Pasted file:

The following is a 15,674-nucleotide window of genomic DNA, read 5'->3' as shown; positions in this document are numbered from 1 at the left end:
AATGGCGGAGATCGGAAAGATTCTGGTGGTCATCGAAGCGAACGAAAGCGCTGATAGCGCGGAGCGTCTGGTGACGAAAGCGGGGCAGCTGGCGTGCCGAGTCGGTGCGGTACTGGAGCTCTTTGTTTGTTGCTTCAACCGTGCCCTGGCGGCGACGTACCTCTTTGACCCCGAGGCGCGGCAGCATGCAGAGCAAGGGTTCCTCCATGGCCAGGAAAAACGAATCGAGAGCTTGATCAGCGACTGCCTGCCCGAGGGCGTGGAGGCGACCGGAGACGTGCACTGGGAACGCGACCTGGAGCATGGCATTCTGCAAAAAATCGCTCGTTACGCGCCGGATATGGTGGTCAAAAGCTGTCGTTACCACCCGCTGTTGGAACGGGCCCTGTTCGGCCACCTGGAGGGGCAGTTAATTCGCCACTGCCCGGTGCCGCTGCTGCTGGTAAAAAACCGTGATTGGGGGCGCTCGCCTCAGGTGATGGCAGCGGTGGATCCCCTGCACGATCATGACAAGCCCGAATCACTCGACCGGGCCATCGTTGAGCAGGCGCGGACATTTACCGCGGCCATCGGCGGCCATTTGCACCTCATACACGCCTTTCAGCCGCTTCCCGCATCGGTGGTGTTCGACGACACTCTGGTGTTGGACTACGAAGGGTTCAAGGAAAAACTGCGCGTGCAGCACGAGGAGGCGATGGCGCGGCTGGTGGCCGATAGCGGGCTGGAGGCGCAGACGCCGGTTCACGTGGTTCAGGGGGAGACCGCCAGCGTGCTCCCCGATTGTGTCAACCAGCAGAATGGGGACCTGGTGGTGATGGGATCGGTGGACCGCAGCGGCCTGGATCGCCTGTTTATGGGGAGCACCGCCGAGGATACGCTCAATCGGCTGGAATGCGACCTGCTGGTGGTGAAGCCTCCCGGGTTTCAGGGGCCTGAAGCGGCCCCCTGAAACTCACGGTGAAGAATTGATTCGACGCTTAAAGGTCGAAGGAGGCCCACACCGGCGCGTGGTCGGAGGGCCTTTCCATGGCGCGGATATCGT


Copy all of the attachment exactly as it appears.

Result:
The following is a 15,674-nucleotide window of genomic DNA, read 5'->3' as shown; positions in this document are numbered from 1 at the left end:
AATGGCGGAGATCGGAAAGATTCTGGTGGTCATCGAAGCGAACGAAAGCGCTGATAGCGCGGAGCGTCTGGTGACGAAAGCGGGGCAGCTGGCGTGCCGAGTCGGTGCGGTACTGGAGCTCTTTGTTTGTTGCTTCAACCGTGCCCTGGCGGCGACGTACCTCTTTGACCCCGAGGCGCGGCAGCATGCAGAGCAAGGGTTCCTCCATGGCCAGGAAAAACGAATCGAGAGCTTGATCAGCGACTGCCTGCCCGAGGGCGTGGAGGCGACCGGAGACGTGCACTGGGAACGCGACCTGGAGCATGGCATTCTGCAAAAAATCGCTCGTTACGCGCCGGATATGGTGGTCAAAAGCTGTCGTTACCACCCGCTGTTGGAACGGGCCCTGTTCGGCCACCTGGAGGGGCAGTTAATTCGCCACTGCCCGGTGCCGCTGCTGCTGGTAAAAAACCGTGATTGGGGGCGCTCGCCTCAGGTGATGGCAGCGGTGGATCCCCTGCACGATCATGACAAGCCCGAATCACTCGACCGGGCCATCGTTGAGCAGGCGCGGACATTTACCGCGGCCATCGGCGGCCATTTGCACCTCATACACGCCTTTCAGCCGCTTCCCGCATCGGTGGTGTTCGACGACACTCTGGTGTTGGACTACGAAGGGTTCAAGGAAAAACTGCGCGTGCAGCACGAGGAGGCGATGGCGCGGCTGGTGGCCGATAGCGGGCTGGAGGCGCAGACGCCGGTTCACGTGGTTCAGGGGGAGACCGCCAGCGTGCTCCCCGATTGTGTCAACCAGCAGAATGGGGACCTGGTGGTGATGGGATCGGTGGACCGCAGCGGCCTGGATCGCCTGTTTATGGGGAGCACCGCCGAGGATACGCTCAATCGGCTGGAATGCGACCTGCTGGTGGTGAAGCCTCCCGGGTTTCAGGGGCCTGAAGCGGCCCCCTGAAACTCACGGTGAAGAATTGATTCGACGCTTAAAGGTCGAAGGAGGCCCACACCGGCGCGTGGTCGGAGGGCCTTTCCATGGCGCGGATATCGT